“What do you think of Ted Cruz?” There’s an interesting breakfast table question my wife asked a few days ago. Senator Cruz's (R-TX) name seems to be mud here in Washington. An article in GQ called him "The Distinguished Wacko Bird from Texas," a name he happily embraces. He’s the darling of “The Tea Party.”
Cruz believes Washington is seriously broken, a place where expedient, career-enhancing, and largely unprincipled compromises are the rule of the day. According to the distinguished wacko bird article, Cruz said, “I cannot tell you how many little old ladies clasped my shoulder and said, ‘Ted, please don't go to Washington and become one of them.’” “One of them” is code for politics-as-usual members of Congress.
So Cruz has become something of an obstructionist. There are issues over which he digs in the heels of his ostrich skin cowboy boots and simply will not budge, Obamacare being at the top of the list. Cruz told GQ, “Stopping bad things is a significant public service.”
While in some cases that is absolutely true, his attitude has not endeared him to either the Republican leadership or old guard Republican Senators. Nor has it made him a favorite among conservative pundits who have been waxing eloquent about the glories of James Madison’s principles in the Constitution, the value of compromise, and how Cruz doesn’t get it.
As Jonathan Rauch wrote in National Affairs, “At the end of the day, the Madisonian framework asks not that participants like compromising but that they do it — and, above all, that they recognize the legitimacy of the system that makes them do it. It asks them to acknowledge that the compromise-forcing constitutional structure is principled and admirable, even if some particular compromises are not.”
Rauch argues that there are some people — in this case “Tea Party” Republicans like Cruz — are ideologically opposed to compromise, a position that is contrary to the core principles of the Constitution.
I agree with what Rauch has to say about compromise. I also agree with Chuck Colson’s regular admonitions about incrementalism in politics. Few political victories are won all at once. Success comes from compromising to get something you want and then coming back for more.
At the same time, I have two reservations, perhaps the same ones as the jubilant crowds that greeted Ted Cruz at home in Texas where he’s something of a popular hero.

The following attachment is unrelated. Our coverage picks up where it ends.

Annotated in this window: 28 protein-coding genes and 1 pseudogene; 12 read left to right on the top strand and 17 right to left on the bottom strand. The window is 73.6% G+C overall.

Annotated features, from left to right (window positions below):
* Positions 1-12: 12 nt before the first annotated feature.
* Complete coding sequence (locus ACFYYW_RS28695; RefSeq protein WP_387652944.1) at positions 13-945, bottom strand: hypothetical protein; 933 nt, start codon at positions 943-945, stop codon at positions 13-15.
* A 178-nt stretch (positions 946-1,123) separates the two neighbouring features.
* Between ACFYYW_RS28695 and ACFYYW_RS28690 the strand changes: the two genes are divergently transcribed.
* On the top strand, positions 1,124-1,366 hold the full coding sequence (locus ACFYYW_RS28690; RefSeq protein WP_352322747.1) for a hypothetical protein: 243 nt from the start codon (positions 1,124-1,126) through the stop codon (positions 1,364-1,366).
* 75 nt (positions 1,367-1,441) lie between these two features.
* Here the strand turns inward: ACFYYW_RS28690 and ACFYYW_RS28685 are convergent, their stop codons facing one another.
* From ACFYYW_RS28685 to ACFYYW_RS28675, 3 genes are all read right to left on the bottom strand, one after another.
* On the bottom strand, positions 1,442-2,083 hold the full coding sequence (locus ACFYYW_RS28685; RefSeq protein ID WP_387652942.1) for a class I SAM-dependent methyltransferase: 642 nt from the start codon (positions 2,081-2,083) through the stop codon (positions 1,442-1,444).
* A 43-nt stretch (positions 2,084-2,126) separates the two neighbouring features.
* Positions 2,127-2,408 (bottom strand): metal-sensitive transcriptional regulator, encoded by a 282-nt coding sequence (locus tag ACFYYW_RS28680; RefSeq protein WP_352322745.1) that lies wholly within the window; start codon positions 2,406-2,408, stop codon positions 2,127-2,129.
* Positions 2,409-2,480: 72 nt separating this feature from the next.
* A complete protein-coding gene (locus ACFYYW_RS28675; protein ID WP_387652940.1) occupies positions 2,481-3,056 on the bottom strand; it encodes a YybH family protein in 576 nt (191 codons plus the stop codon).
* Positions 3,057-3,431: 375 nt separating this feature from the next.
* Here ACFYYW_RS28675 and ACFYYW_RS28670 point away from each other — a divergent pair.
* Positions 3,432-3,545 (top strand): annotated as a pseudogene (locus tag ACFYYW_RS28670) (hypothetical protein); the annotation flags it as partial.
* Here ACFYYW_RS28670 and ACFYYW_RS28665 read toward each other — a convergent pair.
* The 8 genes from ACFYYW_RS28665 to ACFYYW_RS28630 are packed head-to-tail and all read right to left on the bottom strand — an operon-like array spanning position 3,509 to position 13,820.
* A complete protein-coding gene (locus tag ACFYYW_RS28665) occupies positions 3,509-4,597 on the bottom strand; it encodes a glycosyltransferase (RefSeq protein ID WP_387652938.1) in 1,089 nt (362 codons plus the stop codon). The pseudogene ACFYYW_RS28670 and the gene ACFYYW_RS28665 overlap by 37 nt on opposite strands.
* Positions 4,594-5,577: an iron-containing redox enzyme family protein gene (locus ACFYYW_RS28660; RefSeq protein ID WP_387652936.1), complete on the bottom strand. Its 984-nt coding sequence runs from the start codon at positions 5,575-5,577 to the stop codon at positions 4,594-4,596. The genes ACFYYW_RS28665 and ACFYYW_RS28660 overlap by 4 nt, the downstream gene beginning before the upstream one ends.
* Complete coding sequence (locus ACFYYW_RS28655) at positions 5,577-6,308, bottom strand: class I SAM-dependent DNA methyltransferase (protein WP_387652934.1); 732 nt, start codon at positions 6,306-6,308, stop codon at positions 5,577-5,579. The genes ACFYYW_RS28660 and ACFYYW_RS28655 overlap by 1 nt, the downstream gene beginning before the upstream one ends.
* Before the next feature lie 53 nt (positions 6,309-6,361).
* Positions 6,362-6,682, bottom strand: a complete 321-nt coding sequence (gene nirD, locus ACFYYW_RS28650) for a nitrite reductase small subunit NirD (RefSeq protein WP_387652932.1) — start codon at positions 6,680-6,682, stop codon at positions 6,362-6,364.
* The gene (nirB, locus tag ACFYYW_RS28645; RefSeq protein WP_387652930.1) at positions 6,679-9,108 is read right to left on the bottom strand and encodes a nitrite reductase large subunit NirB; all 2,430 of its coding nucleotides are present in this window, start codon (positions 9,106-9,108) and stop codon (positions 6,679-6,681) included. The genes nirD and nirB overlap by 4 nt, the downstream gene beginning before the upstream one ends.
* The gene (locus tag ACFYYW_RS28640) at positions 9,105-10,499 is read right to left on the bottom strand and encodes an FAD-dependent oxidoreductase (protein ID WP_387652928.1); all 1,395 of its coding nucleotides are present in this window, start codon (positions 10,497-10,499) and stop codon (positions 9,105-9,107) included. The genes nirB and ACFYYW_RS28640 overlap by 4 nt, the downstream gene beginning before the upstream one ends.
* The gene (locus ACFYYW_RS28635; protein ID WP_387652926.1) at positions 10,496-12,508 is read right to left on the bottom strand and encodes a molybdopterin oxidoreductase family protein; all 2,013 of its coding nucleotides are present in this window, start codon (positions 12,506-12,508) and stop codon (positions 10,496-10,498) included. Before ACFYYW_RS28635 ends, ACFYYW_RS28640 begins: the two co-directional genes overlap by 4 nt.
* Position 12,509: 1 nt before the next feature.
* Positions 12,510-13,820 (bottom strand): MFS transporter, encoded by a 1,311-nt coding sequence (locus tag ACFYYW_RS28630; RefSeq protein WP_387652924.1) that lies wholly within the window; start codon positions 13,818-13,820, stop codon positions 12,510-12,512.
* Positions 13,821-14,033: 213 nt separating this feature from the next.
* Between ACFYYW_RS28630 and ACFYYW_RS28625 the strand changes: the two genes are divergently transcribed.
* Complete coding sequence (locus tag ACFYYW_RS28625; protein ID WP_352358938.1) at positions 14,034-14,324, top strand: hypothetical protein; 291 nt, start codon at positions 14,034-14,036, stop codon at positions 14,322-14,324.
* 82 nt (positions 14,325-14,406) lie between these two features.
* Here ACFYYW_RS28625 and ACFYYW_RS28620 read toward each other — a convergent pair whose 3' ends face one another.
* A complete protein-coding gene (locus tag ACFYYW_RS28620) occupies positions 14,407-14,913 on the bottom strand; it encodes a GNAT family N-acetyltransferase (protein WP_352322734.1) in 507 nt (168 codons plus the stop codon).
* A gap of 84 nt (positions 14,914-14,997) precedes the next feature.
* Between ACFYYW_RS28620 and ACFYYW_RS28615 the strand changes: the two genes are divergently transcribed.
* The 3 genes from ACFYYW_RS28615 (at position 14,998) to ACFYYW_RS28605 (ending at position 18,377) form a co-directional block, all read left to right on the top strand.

First, there are some issues that strike me as binary, that is, it’s hard to see what might be the middle ground between yes and no. On marriage, we’re doing our best to dig in our heels against those who want to redefine marriage to include same-sex couples (and more). Marriage in our laws will be exclusively between one man and one woman or it will be whatever. Compromises such as civil unions have been taken off the table by the marriage revisionists leaving no middle ground.
Religious liberty is another binary issue. We either have religious liberty or … or our religious liberty has been compromised. “Accommodation of religious believers” in this law or that bad law is not religious liberty; it’s condescension. “Freedom of worship” is not religious liberty since it treats religion as a hobby rather than a worldview. And “religious toleration” only means that you get to choose from a (changeable) government approved list of tolerated religions.
Compromise on the meaning of marriage or on religious liberty is surrender. One side loses; the other side wins.
Now what about Congress’s penchant for (addiction to?) spending and running up the national debt? It’s certainly not binary — spend or stop spending — but there seems to be a troubling way of life lurking in the background that may be binary.
On example. When the bill to end the government semi-shutdown passed on October 16, it included a $2.8 billion dollar earmark for a project in Senate Majority Leader Mitch McConnell’s state of Kentucky.
I realize that the project benefits other states too, that it was apparently Senator Lemar Alexander from Tennessee who attached the project, and I’m even willing to believe it will save money. Fine. But isn’t it at least tone deaf to include pork in a bill settling a budget impasse brought on by spending too much money in the first place? According to CNN, Senator John McCain quipped, “These people are like alcoholics. They can’t resist taking a drink.”
Congress appears to many Americans to be more interested in continuing the game — with the same players — than doing the people’s work for the people’s good while carefully stewarding the people’s money.
We need someone who will knock the game over and call attention to the fact that something is out of whack on Capitol Hill. If that’s Ted Cruz, more power to him.